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Where are concerns for Minnesota’s moose in the copper-sulfide mining debate?

Moose are dependent on clean water for survival. Some key results of moose studies illustrate that relationship.

The iconic moose hovers in the shadows while the sulfide mining debate has focused on the narrow, predictable and false argument of jobs versus the environment.

Water shimmies down the antlers and fur of the world’s largest member of the deer family — the moose. Steeped in water up to its chest, the image speaks to the wonders of our northern boreal forest and captures the picture every tourist wants to see. Yet, the iconic moose hovers in the shadows while the sulfide mining debate has focused on the narrow, predictable and false argument of jobs versus the environment.

Nancy Gibson

No mention of the moose can be found in the 2,000 pages of the new Supplemental Draft Environmental Impact Statement (SDEIS) regarding PolyMet’s initial copper mine in northeastern Minnesota. How can this animal be neglected? The moose has attracted millions of research dollars, hundreds of media reports and a recent downgrade designation as a Species of Special Concern. The moose population count released Feb. 14 by the Department of Natural Resources confirms a steady but still mysterious decline, especially in calves.

The first PolyMet sulfide mine project proposes to drain 93 wetlands in approximately 6,500 acres of Superior National Forest. This is part of moose country. Wetland destruction is supposed to be mitigated with either a trade or a replacement. Neither option is ideal. Minnesota is host to several types of wetlands usually delineated by depth, vegetation, location etc. The key factor is that each wetland is unique to that watershed. When sulfide-mining discussions arise, the value of wetlands is structured around costs and ratios, not the wildlife factor or its impact. Aiken County, far from prime moose habitat, is the destination of many wetland trades.

Clean water is essential

One thing is clear. Moose are dependent on clean water for survival. Some key results of moose studies from northern Minnesota and Isle Royale, Michigan illustrate that relationship. Healthy moose are designed to exist through winter, even the old-fashioned one we are facing in 2014, but that survival relies heavily on high-quality forage in the summer. In 2004, Keren Tischler’s studies showed intake from aquatic plants range from 14 percent to 37 percent of their diet.

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Clean aquatic habitats readily attract moose because the vegetation has 20 percent higher crude protein and 1.5 times more nitrogen per carbon atom in comparison to terrestrial plants. Tischler’s 2011 follow-up study found that moose slightly prefer submergent vegetation such as the yellow pond lily, but they did not discriminate amongst rhizomes, stems and flowers from the 88 species of aquatic vegetation. This summer diet and intake of nutrients is important for replenishing fat storage and cow pregnancy rates the subsequent year.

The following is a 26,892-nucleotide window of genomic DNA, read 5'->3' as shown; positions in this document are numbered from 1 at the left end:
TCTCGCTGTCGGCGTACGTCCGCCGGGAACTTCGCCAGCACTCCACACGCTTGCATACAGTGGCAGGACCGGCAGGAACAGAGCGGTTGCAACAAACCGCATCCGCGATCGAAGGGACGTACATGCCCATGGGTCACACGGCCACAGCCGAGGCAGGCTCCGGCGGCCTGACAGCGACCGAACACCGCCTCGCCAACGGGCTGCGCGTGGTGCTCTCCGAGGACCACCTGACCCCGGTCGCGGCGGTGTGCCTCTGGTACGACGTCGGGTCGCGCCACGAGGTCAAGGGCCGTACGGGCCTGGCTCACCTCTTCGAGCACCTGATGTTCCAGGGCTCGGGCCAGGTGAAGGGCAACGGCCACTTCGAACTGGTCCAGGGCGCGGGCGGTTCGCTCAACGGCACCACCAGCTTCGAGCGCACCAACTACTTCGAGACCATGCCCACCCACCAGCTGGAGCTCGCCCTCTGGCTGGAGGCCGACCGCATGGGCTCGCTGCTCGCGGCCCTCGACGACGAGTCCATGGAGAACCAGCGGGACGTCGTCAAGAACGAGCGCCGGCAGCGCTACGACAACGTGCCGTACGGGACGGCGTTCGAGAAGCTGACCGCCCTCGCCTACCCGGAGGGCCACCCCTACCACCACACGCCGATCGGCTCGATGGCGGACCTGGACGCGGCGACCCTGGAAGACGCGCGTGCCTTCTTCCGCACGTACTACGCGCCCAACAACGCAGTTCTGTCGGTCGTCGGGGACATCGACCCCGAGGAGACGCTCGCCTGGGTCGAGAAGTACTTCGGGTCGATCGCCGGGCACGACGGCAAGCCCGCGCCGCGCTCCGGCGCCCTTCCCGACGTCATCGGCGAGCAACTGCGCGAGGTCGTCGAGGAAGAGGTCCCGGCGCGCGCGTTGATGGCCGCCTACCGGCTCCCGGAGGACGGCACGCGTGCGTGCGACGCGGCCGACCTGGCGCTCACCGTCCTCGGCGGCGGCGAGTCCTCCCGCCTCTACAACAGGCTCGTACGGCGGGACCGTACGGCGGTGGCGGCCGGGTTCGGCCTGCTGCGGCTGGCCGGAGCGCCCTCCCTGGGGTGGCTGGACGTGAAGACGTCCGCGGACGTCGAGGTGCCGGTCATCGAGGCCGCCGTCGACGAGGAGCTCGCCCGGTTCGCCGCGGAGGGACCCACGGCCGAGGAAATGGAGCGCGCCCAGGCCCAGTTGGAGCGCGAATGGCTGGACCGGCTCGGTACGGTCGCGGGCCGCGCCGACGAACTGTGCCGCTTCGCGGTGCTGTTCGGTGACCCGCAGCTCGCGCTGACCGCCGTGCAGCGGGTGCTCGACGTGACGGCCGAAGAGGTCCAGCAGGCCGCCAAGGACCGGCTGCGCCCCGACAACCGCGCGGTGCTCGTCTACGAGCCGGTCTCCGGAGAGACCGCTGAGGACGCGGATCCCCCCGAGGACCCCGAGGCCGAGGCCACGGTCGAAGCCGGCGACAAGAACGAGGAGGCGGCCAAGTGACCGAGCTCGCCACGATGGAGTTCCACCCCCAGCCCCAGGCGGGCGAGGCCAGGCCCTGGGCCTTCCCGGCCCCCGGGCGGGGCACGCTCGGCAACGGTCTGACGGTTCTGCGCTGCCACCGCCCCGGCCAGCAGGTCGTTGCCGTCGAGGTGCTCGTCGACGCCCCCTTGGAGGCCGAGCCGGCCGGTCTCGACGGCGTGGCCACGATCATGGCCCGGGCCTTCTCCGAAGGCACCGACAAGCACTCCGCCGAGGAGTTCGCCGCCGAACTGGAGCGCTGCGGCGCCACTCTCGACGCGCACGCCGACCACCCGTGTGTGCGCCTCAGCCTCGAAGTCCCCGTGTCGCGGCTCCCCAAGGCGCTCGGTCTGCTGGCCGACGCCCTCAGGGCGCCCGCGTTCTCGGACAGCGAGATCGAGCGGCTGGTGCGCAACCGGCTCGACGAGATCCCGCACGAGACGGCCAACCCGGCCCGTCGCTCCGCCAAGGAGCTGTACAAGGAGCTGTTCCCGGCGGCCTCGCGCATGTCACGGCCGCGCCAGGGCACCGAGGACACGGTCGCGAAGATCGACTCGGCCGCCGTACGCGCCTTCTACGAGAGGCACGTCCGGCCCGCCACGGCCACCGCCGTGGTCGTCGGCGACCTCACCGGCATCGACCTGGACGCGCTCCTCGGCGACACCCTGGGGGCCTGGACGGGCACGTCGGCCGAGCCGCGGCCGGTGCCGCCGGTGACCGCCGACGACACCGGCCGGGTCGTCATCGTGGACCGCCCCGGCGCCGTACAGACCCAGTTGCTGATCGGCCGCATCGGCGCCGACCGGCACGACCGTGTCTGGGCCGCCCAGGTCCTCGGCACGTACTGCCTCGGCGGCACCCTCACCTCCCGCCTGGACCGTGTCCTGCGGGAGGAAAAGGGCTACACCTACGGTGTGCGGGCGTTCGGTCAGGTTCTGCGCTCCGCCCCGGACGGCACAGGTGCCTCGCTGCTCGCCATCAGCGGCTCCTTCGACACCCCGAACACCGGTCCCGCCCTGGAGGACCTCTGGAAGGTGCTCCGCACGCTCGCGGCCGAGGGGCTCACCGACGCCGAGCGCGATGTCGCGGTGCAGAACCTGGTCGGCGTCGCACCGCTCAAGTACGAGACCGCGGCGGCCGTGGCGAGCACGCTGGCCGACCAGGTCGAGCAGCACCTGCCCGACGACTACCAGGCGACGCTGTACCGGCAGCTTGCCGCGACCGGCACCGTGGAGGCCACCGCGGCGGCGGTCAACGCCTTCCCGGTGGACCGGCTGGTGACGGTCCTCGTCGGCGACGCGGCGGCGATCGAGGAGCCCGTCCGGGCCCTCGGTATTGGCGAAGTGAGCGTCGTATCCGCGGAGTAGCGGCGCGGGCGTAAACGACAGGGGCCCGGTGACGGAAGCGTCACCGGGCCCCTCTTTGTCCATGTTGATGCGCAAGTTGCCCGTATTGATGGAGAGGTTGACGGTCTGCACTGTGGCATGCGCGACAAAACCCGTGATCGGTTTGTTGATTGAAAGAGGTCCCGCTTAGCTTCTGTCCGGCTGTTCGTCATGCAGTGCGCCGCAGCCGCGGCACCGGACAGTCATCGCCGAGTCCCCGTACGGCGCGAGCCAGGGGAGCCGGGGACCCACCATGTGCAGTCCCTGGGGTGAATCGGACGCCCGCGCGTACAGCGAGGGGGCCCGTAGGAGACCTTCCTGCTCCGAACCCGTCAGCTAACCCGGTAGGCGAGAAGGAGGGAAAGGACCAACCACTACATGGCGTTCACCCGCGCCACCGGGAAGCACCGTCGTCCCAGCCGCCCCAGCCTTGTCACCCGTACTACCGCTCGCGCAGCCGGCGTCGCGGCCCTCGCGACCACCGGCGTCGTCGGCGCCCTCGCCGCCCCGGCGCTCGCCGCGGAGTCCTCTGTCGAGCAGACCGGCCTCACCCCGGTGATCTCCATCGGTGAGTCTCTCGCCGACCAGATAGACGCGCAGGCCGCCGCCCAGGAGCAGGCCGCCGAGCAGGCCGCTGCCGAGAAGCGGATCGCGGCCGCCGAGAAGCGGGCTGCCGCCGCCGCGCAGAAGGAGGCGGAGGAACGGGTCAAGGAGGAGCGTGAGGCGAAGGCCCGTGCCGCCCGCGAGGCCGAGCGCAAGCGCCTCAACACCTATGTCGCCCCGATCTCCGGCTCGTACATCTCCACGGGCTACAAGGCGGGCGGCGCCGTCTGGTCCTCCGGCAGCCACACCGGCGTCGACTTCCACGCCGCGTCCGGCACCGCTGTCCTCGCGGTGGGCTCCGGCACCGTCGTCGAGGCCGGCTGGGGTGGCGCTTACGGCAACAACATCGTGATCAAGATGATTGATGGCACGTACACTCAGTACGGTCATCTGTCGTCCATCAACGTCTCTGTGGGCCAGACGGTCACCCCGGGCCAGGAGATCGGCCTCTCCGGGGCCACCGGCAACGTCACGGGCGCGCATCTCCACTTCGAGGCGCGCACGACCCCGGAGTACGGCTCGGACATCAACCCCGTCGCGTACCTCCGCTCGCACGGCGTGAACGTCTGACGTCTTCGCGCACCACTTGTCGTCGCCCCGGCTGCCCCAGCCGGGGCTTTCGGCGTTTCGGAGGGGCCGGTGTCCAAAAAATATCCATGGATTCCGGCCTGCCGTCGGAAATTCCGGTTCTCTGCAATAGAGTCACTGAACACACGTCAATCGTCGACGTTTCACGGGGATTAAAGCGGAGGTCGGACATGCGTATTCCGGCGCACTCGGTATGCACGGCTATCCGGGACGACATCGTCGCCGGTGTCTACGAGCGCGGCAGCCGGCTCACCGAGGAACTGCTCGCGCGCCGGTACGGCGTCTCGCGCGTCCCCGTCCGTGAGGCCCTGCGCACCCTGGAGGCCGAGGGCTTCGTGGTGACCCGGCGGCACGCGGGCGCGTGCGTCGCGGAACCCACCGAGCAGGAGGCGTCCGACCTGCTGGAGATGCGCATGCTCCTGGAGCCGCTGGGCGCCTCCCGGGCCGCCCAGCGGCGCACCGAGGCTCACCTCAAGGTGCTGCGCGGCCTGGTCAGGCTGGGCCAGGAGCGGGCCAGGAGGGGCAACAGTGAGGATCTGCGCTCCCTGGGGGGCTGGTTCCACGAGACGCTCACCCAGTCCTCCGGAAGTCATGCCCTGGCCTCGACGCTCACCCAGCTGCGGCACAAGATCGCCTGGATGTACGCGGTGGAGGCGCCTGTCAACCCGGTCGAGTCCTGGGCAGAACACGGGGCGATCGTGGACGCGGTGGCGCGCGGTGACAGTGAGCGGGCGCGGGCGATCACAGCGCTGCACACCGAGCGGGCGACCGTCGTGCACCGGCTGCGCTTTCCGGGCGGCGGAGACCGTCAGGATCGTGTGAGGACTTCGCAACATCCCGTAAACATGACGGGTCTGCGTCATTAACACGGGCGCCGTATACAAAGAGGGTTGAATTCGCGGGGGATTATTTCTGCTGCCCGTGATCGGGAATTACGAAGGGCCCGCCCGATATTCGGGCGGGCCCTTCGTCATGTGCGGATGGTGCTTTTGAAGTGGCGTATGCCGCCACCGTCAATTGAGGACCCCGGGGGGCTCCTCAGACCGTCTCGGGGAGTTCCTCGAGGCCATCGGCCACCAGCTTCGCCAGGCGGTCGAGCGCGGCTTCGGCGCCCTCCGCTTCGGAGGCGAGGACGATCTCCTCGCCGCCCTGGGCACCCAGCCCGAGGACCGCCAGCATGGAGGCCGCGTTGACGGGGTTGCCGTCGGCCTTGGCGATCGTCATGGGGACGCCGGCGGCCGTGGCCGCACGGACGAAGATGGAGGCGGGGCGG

Fewer water resources will affect the cow/calf ratio and survival rates. Famed wolf and moose researcher Rolf Peterson concluded in 1983 that moose calves are born near water. It is an established anti-predator behavior used to avoid and escape from wolves and bears. In addition, Timothy Ackerman determined in 1987 that moose suffer from heat-related stress and the wetlands and other waterways cool their bodies. Will fewer heat sink water resources add to the numerous other ailments causing the decline of Minnesota moose? A current Minnesota study with radio-collared moose will map locations that will result in an applicable estimate of wetland use in this region. Shouldn’t we wait for that conclusion?

Adapted to aquatic feeding

A final study by Clifford and Witmer in 2004 cites moose facial anatomy that ends in a long, somewhat bulbous, overhanging nose as specifically adapted to aquatic feeding — sometimes 16 feet below the surface. Underwater video has captured moose swimming effortlessly while skimming the bottom water table choosing from a menu of tasty tidbits.

How will sulfides from copper mining affect this critical aquatic vegetation? Will the sulfides sink to the lower water levels distressing key nutritional values?

These studies illustrate the strong inner relationship between clean water and the moose population. No decisive conclusions are forthcoming to determine the plummeting moose population dynamics. The focus has been on climate change, winter tick infestation, liver flukes, wolf predation, parasites and deadly brain worm hosted by white-tailed deer. There are a host of problems, yet there is clear evidence that clean aquatic habitat can be an asset for moose and a tool for its long-term sustainability in Minnesota.

How can the moose be omitted from these critical environmental impact studies? How can our natural-resource experts deny the needs of this declining 1,200-1,500 pound animal? If an animal that stands 7 feet at its shoulder is ignored, it doesn’t bode well for the wood frog, four-toed salamander, wood turtle, fish and the many other species that lack the attention of the press and research dollars.

There is one month left to comment on the SDEIS. Visit the home page of and call your local legislator. Sulfide copper mining will leave a large footprint on our northern forests and water resources. For the many Minnesotans who willingly voted to raise their own taxes for clean water in 2008, we need to add our comments — for our children, grandchildren and for that picturesque moose wading through the marshes.

Nancy Gibson, of St. Louis Park, is the co-chair of the Legislative Citizen Commission on Natural Resources and co-founder of the International Wolf Center.


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